Both central and peripheral mechanisms are involved in skeletal muscle vasodilation (Halliwill et al., 2013; Romero et al., 2017), including resetting of the arterial baroreflex operating point (Halliwill et al., 1996a), decreasing peripheral sympathetic vasoconstrictor nerve activity (Halliwill et al., 1996a; Forjaz et al., 1999), possible attenuation of presynaptic release of norepinephrine [as the sensitivity of α-adrenergic receptors are preserved, yet vascular transduction is blunted (Jones et al., 2008)], and release of local vasodilators.

Prior studies on the contribution of local vasodilators found, while nitric oxide (Halliwill et al., 2000) and prostaglandins (Lockwood et al., 2005a) are not necessary to evoke sustained postexercise vasodilation, histamine H1 and H2 receptors (Lockwood et al., 2005a,b; McCord and Halliwill, 2006; Ely et al., 2017) play an important role after moderate intensity aerobic exercise. Histamine is quickly metabolized, and is generally not elevated in either plasma or whole blood following exercise (Lockwood et al., 2005b; McCord and Halliwill, 2006), such that its effects on H1 and H2 receptor are localized during recovery from exercise to the previously exercised muscle. Within exercising muscle, histamine appears to be locally released by mast cells and as well as generated by histidine decarboxylase (Romero et al., 2017). It has been suggested that reactive oxygen and nitrogen species produced in skeletal muscle during contractions (Powers et al., 2011) due to an imbalance between pro-oxidants and antioxidant defense mechanisms altering redox control (Jones, 2008), as documented in response to whole-body exercise (Dillard et al., 1978) and single-leg dynamic knee-extension exercise (Bailey et al., 2007), might contribute to postexercise vasodilation (New et al., 2013). However, antioxidants do not alter postexercise vasodilation in humans (Romero et al., 2015).

Thus, the current understanding is that locally released histamine is responsible for sustained vasodilation in previously exercised muscles, while baroreflex resetting and sympathoinhibition contribute to vasodilation in both the active and inactive muscles. Whole-body exercise results in a vasodilation postexercise in active and inactive muscle groups, involving vasodilatory substances, such as histamine, but also with a decrease in peripheral sympathetic activity promoted by resetting of baroreflex control. Single-leg exercise promotes vasodilation only in active muscle groups involved in the exercise and this seems to be mainly due to the histaminergic receptors activity, as seen in the previous studies (Barrett-O’Keefe et al., 2013; Romero et al., 2015). This model of exercise eliminates the contribution of baroreflex resetting (Buck et al., 2015), vasodilation is not evident in the inactive muscle vascular beds, which sometimes shows evidence of vasoconstriction (as in the present study).

Diurnal Differences With Whole-Body Exercise

In contrast to the present study, prior research using whole-body exercise found a greater reactive hyperemia response after evening than morning exercise, as well as a greater postexercise fall in total vascular resistance (Jones et al., 2008; de Brito et al., 2015). The coupling of this prior research with the observations of the present study suggests that while diurnal variation in exercise responses can occur, they are likely independent of histaminergic signaling that generates sustained postexercise vasodilation. The vasodilation promoted by this model of aerobic exercise is abolished if histaminergic receptors are blocked (Barrett-O’Keefe et al., 2013). Then, differences between morning and evening vasodilation observed in previous studies may also reflect central modulation of exercise responses rather than peripheral signaling associated with the exercised muscle, such as is possible to observe after whole-body exercise (Halliwill et al., 1996a). Along this line, Buck et al. (2015) reported that this single-leg small muscle-mass aerobic exercise does not promote central changes in baroreflex that reflects in decreasing peripheral sympathetic activity to the active muscle.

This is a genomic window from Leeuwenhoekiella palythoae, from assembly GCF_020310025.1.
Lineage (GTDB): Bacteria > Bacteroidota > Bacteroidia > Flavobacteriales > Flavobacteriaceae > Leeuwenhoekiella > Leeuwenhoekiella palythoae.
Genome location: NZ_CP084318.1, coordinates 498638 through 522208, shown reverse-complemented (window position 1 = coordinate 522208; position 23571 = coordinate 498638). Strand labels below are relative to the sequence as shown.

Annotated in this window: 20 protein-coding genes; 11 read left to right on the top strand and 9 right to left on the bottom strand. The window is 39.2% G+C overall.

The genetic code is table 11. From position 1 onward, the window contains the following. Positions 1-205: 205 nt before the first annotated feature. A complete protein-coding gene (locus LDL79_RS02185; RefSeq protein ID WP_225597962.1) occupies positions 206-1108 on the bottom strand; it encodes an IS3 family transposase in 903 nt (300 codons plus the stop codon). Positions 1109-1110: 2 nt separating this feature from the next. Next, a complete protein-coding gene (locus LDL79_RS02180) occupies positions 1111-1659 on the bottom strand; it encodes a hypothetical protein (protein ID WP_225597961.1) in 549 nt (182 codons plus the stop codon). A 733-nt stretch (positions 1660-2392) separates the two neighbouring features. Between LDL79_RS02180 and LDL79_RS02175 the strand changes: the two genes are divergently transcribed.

Conclusion

An acute bout of single-leg dynamic knee-extension exercise in healthy young adults promotes sustained postexercise vasodilation in the morning and in the evening, and the response is not different between morning and evening exercise. This suggests that previously identified diurnal variations in postexercise vascular responses are more likely due to central than peripheral modulation.

Data Availability

The raw data supporting the conclusions of this manuscript will be made available by the authors, without undue reservation, to any qualified researcher.

Ethics Statement

This study was approved by the Institutional Review Board of the University of Oregon (Protocol #02172011.029). All subjects signed the informed consent prior to participation and the study was conducted in accordance with the latest revision of the Declaration of Helsinki, and was not registered in a database.

Author Contributions

LB, CF, CM, and JH were responsible for the conception and design of the study. LB, ME, DS, JM, and EL were responsible for the collection and analysis of the data. LB, CF, and JH were responsible for interpretation of the data. LB, ME, DS, JM, and EL drafted the manuscript. CM, CF, and JH critically revised the same. The final version of the manuscript was approved by all the authors. All researchers designed as author qualify for authorship, and all those who qualify for authorship are listed.